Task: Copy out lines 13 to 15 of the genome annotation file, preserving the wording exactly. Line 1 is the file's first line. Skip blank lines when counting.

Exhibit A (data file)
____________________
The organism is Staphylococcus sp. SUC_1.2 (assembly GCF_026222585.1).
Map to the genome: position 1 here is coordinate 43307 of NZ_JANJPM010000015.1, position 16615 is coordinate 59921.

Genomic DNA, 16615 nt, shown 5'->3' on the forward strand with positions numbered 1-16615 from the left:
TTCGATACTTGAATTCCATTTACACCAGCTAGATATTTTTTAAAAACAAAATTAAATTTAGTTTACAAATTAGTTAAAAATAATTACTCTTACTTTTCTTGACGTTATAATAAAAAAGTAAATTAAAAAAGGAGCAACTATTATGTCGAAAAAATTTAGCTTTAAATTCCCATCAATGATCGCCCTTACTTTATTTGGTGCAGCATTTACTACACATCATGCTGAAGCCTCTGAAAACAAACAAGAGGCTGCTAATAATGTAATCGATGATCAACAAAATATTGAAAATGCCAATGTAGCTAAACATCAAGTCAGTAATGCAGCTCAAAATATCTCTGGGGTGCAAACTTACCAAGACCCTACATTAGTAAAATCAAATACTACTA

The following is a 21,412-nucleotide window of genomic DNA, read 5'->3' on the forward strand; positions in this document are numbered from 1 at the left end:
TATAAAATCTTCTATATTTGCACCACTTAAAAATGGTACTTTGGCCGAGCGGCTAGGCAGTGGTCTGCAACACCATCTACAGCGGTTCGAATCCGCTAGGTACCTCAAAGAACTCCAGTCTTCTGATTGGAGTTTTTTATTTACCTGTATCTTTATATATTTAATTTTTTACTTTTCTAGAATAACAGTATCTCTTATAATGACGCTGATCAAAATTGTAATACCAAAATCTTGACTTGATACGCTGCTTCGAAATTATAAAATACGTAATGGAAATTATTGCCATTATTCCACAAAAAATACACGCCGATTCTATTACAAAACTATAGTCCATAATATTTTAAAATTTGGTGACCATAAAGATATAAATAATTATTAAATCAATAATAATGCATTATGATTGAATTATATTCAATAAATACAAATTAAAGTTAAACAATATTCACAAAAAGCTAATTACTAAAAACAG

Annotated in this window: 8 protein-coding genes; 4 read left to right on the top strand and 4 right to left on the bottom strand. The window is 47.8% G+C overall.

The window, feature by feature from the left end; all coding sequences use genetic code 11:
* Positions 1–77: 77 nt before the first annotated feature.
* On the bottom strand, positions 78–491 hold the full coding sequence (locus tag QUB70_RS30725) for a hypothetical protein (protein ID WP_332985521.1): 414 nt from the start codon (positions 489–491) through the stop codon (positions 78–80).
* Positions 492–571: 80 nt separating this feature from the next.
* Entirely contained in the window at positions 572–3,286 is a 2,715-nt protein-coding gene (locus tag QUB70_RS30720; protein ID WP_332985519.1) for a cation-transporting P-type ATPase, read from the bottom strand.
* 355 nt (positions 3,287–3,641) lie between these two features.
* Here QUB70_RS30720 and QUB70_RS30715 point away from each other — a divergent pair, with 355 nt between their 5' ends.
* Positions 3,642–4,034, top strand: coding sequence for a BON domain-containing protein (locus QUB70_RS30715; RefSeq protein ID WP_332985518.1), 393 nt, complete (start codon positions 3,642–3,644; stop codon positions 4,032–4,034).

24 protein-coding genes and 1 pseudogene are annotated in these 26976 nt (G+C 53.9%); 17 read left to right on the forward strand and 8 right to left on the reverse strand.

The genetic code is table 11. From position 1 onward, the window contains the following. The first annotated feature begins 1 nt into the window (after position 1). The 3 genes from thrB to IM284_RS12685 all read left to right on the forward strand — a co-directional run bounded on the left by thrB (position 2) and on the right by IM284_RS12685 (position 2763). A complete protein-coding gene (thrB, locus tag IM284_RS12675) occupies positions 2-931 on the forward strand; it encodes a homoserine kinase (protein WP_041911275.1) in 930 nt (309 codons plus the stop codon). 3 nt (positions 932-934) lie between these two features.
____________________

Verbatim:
* 355 nt (positions 3,287–3,641) lie between these two features.
* Here QUB70_RS30720 and QUB70_RS30715 point away from each other — a divergent pair, with 355 nt between their 5' ends.
* Positions 3,642–4,034, top strand: coding sequence for a BON domain-containing protein (locus QUB70_RS30715; RefSeq protein ID WP_332985518.1), 393 nt, complete (start codon positions 3,642–3,644; stop codon positions 4,032–4,034).